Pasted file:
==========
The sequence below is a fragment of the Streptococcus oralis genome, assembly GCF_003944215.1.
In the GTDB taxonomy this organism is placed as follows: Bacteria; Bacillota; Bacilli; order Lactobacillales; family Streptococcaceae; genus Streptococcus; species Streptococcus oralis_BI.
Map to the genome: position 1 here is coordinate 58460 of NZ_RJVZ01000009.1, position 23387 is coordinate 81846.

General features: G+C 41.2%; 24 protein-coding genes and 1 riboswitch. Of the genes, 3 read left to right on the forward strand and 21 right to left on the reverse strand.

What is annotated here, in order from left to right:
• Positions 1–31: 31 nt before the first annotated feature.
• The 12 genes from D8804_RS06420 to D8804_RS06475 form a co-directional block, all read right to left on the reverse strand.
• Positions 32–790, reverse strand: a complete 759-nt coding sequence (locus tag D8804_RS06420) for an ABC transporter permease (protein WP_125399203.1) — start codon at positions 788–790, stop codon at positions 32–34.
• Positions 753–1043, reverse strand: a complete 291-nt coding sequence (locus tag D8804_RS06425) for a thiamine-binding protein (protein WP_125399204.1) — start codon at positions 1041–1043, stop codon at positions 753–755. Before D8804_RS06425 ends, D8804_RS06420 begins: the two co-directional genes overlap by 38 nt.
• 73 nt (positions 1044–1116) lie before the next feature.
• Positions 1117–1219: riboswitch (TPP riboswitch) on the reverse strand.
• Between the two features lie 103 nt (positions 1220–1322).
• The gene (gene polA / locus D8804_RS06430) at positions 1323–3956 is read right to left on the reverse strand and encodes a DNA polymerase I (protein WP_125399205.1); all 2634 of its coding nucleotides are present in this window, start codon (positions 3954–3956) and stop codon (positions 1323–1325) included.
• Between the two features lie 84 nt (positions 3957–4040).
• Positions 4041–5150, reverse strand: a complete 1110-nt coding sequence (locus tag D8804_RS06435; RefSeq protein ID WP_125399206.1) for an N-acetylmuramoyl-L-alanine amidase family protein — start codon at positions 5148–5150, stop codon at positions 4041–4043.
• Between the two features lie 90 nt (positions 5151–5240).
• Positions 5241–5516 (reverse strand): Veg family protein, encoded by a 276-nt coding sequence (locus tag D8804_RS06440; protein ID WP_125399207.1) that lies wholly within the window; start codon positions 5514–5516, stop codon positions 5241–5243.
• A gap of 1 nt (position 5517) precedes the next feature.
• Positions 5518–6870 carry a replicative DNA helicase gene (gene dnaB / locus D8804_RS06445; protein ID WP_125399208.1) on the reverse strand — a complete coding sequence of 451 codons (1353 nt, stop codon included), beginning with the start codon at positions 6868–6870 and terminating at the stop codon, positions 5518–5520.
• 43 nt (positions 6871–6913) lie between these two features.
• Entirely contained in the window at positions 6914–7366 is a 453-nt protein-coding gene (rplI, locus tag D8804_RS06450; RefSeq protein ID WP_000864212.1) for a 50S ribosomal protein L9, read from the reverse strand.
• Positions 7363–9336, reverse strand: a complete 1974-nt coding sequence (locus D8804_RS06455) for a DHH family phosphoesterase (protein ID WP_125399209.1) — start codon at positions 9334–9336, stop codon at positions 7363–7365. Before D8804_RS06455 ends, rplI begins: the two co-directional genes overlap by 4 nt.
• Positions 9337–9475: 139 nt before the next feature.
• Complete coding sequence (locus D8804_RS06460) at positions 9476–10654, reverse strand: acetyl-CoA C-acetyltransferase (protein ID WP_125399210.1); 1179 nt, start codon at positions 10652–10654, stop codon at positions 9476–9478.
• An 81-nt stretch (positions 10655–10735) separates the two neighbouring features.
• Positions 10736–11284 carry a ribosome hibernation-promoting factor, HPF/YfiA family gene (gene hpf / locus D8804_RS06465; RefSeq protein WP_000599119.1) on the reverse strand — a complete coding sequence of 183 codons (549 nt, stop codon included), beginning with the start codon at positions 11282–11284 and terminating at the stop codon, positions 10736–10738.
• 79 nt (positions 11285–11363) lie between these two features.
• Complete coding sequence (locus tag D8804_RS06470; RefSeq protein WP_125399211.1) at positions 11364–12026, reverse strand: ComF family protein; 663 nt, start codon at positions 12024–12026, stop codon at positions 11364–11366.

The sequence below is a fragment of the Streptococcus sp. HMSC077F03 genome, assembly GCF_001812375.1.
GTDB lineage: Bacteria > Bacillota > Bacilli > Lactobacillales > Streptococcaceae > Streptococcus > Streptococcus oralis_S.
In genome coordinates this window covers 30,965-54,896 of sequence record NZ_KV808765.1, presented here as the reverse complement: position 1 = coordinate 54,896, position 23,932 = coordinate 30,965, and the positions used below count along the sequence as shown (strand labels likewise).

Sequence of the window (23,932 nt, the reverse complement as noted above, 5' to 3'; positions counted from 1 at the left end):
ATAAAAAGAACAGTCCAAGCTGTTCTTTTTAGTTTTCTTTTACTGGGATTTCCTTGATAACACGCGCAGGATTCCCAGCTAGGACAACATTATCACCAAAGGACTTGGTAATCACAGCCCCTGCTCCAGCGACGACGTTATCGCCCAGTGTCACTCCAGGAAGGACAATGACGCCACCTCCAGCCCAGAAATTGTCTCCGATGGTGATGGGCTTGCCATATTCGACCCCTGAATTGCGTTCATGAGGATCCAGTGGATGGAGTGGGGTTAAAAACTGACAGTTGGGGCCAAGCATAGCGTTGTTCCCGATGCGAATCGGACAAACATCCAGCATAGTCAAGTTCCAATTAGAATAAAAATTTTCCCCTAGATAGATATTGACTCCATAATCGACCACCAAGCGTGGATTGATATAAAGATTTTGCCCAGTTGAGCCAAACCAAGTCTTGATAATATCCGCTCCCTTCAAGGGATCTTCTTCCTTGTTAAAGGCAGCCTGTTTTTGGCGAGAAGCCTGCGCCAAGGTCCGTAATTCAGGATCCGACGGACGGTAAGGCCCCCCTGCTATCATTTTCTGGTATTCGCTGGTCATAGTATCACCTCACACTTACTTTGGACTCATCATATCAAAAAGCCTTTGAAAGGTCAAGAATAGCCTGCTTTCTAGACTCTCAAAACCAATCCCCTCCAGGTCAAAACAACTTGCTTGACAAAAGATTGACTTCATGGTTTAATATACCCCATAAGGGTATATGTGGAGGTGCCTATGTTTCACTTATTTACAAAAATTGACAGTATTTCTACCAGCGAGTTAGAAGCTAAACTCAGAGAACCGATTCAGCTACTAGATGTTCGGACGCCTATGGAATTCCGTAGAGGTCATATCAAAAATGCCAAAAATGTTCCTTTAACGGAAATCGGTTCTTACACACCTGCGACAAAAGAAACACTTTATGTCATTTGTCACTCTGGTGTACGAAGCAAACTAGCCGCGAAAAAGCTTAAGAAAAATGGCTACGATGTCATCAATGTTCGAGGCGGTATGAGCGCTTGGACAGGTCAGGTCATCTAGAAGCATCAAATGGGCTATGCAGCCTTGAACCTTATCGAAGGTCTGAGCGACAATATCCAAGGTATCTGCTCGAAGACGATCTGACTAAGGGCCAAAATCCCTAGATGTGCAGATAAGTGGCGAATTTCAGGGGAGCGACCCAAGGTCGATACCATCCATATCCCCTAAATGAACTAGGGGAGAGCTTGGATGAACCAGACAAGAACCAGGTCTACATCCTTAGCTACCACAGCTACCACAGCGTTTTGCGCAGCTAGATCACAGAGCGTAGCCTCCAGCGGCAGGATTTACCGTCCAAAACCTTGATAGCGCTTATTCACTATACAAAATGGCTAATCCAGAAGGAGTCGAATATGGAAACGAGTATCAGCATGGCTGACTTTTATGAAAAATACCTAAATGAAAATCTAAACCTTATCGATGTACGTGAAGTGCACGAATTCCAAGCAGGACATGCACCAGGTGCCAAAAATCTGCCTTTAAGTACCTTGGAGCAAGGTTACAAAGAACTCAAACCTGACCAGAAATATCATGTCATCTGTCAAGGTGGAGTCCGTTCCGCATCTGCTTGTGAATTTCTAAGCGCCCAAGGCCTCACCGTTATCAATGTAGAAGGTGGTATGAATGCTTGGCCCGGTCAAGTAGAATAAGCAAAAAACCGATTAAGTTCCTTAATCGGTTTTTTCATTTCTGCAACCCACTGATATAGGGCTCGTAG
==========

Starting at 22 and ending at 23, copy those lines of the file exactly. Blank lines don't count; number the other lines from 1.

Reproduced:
• Positions 7363–9336, reverse strand: a complete 1974-nt coding sequence (locus D8804_RS06455) for a DHH family phosphoesterase (protein ID WP_125399209.1) — start codon at positions 9334–9336, stop codon at positions 7363–7365. Before D8804_RS06455 ends, rplI begins: the two co-directional genes overlap by 4 nt.
• Positions 9337–9475: 139 nt before the next feature.